Petersburg Pilot -

 
 

Letter to Mental Health will ask for suspension of Papke's land sale

 

Submitted Illustration

The assembly voted Monday to write a letter to the Mental Health Trust Land Office asking them to postpone the sale of Lots 5, 6 and 7, depicted on this map of the Trust's 2014 land sale parcels.

The Petersburg Borough Assembly unanimously voted at Monday's meeting to send a letter to the Petersburg Mental Health Land Trust asking them to postpone the sale of three land parcels near Papke's Landing.

Assembly member Bob Lynn brought the motion to the assembly after being approached by a number of residents, he said.

"My motion would be a letter to Mental Health Trust asking to hold off on the sale of lots 5, 6 and 7 at this time. And I would also ask that we put into the letter that we would be willing to work with them in our land selection process to be able to acquire this as part of the Borough in exchange (for other lots)," Lynn said.

The lots are located on the south side of Papke's Landing Road and are situated near the boat launch parking area.

"When you look at those (lots) in the long term, it probably should be for the public interest," Lynn said. "That area is going to be a center for public use for a long time, in my opinion."

Assembly member Jeigh Stanton Gregor said he thinks the letter is a good idea, but asked Borough Manager Steve Giesbrecht why he thought Mental Health would go for it.

"I don't know that it will be successful, but I think it's worth a chance," Giesbrecht said.

He added that the land swap offer is probably the component Mental Health is least likely to accept. "I think getting the Trust to say we'll not sell those three lots under the assumption that we may come back later and buy those three lots, I think, is probably more likely," he said.

In June 2013 the Petersburg Borough Assembly voted to start the application process for the land, which included filing an application with and paying a $500 fee to the Trust. The next step in process was for the Borough to pay to have the land appraised and then pay 10 percent above the appraised value within a limited time period, according to Giesbrecht.

"I believe the time period was like 30 days," he said.

Because of some unknowns regarding facilities owned by other state agencies near the property, including the Alaska Department of Transportation (ADOT) which owns the Papke's dock and the Department of Natural Resources (DNR) which owns the ramp, the purchase stalled.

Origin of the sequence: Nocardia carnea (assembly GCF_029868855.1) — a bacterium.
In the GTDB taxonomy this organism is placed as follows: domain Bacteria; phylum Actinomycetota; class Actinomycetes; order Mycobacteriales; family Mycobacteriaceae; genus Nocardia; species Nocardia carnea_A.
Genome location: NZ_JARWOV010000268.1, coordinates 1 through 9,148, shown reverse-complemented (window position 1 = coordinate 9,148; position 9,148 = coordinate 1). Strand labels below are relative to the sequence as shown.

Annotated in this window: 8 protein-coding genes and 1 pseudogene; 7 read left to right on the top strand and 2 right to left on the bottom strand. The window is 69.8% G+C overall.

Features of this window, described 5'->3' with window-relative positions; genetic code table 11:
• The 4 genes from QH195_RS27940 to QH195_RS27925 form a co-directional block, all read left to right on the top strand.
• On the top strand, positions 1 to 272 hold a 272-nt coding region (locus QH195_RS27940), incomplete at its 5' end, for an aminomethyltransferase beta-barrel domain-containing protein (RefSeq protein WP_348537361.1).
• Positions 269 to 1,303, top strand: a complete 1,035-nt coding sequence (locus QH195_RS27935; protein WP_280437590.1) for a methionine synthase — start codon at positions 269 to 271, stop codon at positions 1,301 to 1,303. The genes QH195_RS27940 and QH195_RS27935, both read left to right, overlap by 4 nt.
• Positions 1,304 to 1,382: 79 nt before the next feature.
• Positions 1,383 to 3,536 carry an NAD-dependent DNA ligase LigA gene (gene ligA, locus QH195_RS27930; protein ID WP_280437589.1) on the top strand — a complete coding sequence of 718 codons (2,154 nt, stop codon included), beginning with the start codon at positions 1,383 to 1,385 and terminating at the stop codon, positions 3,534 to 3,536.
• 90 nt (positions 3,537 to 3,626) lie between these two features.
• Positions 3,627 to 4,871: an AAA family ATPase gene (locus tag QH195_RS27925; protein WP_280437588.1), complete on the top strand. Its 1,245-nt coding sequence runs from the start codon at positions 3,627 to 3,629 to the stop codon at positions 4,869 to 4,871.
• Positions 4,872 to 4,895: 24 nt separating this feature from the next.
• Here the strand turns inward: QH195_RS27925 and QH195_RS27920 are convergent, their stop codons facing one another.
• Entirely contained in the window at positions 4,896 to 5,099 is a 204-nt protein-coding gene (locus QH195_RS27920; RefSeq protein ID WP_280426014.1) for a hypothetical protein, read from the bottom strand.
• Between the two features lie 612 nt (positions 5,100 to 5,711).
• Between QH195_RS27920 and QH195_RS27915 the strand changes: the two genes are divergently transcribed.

"That didn't go well (the appraisal process) because we were still waiting for the DOT process and really couldn't bring it to the assembly until we got some more clarity around that. In the meantime, the application expired," Giesbrecht said. After which time the Trust decided to put the lots up for sale.

In a phone interview, Giesbrecht said that ADOT has verbally stated that they want to give the facilities they own to the Borough, but nothing has been stated in writing. Without clear terms and a formal offer on the dock, the Borough is hesitant to proceed with the land sale.

"It wouldn't make a lot of sense to the Borough to buy the property if the Borough was not going to end up owning the dock," he said. "We want that listed out as far as what they are offering: Are they offering just the facilities with no money? Are they offering the facilities with a certain amount of money? And then is that money enough to fix the facilities?"

If ADOT were to give the Borough the dock without offering funds, fixing the facility could cost the Borough millions of dollars in repair work.

"The Borough is trying to be fiscally responsible here in the sense that we don't want to take on the Papke's dock unless we know what we're getting into and that can be publicly talked about. And that goes along with the property in the sense that, if we're not going to end up with the dock, why buy the property?"

At the meeting, assembly member John Havrilek harkened back to last year's attempt at the purchase saying, "I think sending the letter that we're talking about would just signal the start of what Steve (Giesbrecht) just mentioned, that Mental Health's going to return with, 'OK, you have 30 days to buy this property.' And I don't want to get into that because we don't know what else is there (with ADOT and DNR)."

Assembly member Cindi Lagoudakis said that regardless of Mental Health's response to the letter, it was worth sending.

"We lose the opportunity either way. If we don't respond then the chances are that somebody's going to buy those properties. This (letter) at least could set the clock back a little bit, potentially, and give us a little bit more time to come up with a response," Lagaoudakis said.

The lots in question go up for sale this fall.

 

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